Kids and Cake

At Tuesday’s market, we had groups of kids from summer camp coming through again. There were a lot more children than last week, partly because only half of them made it to the market last week. The second group was on its way to the market when a child had a seizure on the bus. He was okay in the end but the teacher cancelled the trip in order to rush him to the hospital. So those kids are coming next week instead.

Tati and I were in charge of running the kids’ program, so the day flew by with back-to-back groups of kids coming through. If anyone is interested, ask me about tomatoes next time I see you and I can give you my ten-minute spiel about why they’re awesome.

I spent the afternoon baking a birthday cake for my friend Joyce, another Robertson here in New Orleans this summer. It was an unnecessarily challenging undertaking. I made the cake part from a box, which was easy enough. But I forgot I had bought chocolate chips to add to the cake mix. By the time I remembered, the cake had been in the oven for several minutes. After accidentally dumping the chocolate chips into a heap in the pan, I tried to stir them in to distribute them evenly, but they were melting and the cake was half-baked already so it was pretty much a gooey mess. But I thought whatever, it’ll be a chocolate swirl yellow cake, and stuck it back in the oven.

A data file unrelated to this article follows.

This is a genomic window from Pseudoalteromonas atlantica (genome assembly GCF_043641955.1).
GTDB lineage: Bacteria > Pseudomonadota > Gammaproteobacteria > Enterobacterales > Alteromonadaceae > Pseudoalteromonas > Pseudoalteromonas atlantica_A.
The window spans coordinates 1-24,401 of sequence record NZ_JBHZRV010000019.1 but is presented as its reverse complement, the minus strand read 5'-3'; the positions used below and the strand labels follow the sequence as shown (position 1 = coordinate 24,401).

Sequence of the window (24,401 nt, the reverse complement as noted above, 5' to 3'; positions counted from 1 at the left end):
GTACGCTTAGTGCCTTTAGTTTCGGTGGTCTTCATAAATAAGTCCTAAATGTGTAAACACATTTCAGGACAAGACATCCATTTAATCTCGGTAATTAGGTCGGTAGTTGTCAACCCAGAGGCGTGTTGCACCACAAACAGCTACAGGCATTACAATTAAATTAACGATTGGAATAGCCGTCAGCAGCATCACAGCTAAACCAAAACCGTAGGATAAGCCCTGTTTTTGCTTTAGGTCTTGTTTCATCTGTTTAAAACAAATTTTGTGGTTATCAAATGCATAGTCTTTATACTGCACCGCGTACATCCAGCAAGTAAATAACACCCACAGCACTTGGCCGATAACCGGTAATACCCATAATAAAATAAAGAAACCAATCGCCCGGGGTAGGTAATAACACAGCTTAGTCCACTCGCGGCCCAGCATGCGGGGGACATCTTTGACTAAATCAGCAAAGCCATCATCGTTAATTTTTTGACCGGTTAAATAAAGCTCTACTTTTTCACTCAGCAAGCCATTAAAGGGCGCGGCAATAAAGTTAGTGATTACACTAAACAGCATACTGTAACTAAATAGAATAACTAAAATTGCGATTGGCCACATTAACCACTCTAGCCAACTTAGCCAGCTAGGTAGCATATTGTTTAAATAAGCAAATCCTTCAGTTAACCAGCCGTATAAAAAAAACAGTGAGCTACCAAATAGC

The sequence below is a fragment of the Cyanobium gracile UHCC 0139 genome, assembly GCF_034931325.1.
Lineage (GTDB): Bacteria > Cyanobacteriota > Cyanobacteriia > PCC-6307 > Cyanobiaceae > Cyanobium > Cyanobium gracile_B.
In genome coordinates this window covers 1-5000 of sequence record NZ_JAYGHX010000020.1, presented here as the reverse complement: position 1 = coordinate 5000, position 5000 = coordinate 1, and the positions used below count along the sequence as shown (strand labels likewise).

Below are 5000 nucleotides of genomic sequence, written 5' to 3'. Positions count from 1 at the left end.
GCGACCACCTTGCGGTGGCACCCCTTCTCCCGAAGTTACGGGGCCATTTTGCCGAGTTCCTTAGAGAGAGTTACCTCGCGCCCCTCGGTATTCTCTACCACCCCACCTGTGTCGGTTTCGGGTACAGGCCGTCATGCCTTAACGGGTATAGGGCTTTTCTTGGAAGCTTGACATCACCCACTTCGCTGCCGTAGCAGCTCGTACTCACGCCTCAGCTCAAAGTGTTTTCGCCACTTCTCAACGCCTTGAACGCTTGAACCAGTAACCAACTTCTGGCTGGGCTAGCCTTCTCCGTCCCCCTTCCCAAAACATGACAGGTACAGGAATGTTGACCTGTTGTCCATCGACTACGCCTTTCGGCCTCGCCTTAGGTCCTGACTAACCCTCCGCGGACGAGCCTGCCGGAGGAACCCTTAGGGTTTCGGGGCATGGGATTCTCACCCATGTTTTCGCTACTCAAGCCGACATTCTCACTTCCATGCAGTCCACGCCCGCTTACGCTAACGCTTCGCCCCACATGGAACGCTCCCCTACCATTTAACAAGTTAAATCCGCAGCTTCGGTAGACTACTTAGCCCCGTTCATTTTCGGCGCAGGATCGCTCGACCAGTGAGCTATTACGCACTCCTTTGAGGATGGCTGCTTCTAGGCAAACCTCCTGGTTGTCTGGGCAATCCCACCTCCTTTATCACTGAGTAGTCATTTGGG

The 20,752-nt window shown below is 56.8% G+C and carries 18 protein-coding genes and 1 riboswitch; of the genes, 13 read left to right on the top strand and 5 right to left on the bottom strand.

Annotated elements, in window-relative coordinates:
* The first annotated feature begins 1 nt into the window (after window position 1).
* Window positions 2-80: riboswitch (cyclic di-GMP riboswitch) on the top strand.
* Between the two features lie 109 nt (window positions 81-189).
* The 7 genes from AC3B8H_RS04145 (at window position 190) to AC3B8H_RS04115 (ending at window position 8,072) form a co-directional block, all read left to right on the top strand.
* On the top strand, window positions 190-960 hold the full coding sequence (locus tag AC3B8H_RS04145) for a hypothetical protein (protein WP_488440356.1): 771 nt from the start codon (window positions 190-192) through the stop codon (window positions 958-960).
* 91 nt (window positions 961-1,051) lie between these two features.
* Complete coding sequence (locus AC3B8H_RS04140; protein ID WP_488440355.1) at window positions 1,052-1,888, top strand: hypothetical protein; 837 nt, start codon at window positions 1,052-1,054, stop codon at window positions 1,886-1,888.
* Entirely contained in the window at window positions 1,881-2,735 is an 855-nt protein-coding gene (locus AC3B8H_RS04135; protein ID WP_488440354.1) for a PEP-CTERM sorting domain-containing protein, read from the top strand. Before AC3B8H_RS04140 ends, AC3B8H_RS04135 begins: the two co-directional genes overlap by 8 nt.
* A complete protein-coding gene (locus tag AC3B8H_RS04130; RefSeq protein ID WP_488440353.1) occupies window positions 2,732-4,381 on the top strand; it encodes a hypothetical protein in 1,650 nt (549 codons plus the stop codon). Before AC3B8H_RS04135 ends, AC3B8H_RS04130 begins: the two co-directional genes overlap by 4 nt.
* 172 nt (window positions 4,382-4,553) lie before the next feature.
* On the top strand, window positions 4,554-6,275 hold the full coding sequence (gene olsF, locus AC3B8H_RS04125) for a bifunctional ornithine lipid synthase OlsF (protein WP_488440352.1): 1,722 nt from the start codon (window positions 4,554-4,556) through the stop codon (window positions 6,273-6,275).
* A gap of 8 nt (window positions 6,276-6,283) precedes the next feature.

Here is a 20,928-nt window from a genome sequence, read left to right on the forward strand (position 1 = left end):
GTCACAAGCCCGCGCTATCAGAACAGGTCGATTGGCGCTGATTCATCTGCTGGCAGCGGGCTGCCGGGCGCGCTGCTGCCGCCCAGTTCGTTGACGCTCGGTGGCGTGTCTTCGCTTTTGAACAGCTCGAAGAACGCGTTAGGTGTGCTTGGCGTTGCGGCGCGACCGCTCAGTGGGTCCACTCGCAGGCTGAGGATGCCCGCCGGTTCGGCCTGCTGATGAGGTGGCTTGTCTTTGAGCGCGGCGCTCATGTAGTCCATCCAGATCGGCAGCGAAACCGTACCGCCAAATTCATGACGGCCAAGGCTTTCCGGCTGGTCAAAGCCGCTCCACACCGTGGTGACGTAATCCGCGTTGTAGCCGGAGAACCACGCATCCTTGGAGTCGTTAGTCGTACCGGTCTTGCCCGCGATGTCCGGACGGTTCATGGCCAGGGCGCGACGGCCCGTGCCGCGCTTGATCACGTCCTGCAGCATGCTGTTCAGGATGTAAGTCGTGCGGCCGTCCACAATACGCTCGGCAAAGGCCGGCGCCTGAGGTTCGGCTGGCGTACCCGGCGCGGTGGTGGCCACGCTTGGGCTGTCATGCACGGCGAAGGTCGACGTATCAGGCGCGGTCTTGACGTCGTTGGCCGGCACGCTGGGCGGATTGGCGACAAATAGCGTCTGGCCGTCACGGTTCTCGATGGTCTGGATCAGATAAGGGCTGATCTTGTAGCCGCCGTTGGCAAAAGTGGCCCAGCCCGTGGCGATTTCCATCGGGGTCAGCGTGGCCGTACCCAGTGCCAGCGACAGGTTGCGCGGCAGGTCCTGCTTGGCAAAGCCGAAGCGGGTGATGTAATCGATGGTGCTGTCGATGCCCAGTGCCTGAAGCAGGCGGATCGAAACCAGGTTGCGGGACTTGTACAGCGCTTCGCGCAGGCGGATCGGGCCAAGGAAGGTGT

Then I set about making icing from scratch. Originally I was going to follow a recipe I found online. But it called for 9 cups of powdered sugar, and the powdered sugar came in a 7-cup bag, and what was I going to do with so much leftover powdered sugar? So I figured I’d just reduce the ingredients to seven-ninths of everything. But I’m really bad at simple computation so I ended up just eyeballing everything. (What’s 78% of a three sticks of butter? Don’t ask me…)

It was going okay, but turns out the recipe I originally was using made 34 servings (who needs 34 servings of icing??) so even though I happened to reduce it some, I still found myself with a massive pot full of chocolate icing. It was really dark too (as opposed to being milk chocolate), but I didn’t know how to fix that because I didn’t have any extra ingredients except milk which I knew would only make it runny. I like dark chocolate, so I just hoped Joyce did too.
During this domestic adventure I also spilled the entire bottle of vanilla extract on the counter, sprayed myself with the sink, and ended up with chocolate all over my arms and t-shirt. I should definitely run my own cooking show.

While I was waiting for the cake to bake, I decided to try cooking the kale I got from the farm the day before. I sauteed it with a bunch of other vegetables and some olive oil, and it turned out okay. Kind of bland but not bad. I realized as I was dropping the last few pieces of kale in the pan that I had forgotten to wash it. (My clue- dirt clods rolling off the leaves.) I was about to be grossed out before I remembered that I have eaten much less sanitary food (backpacking with strict rations can make one somewhat desperate). If I was going to get sick it wasn’t going to be from farm dirt. So I ate it anyway, with the serving spoon out of the pan. Cooking for myself is fun if only because I’m the only one who has to suffer the consequences of poor hygiene.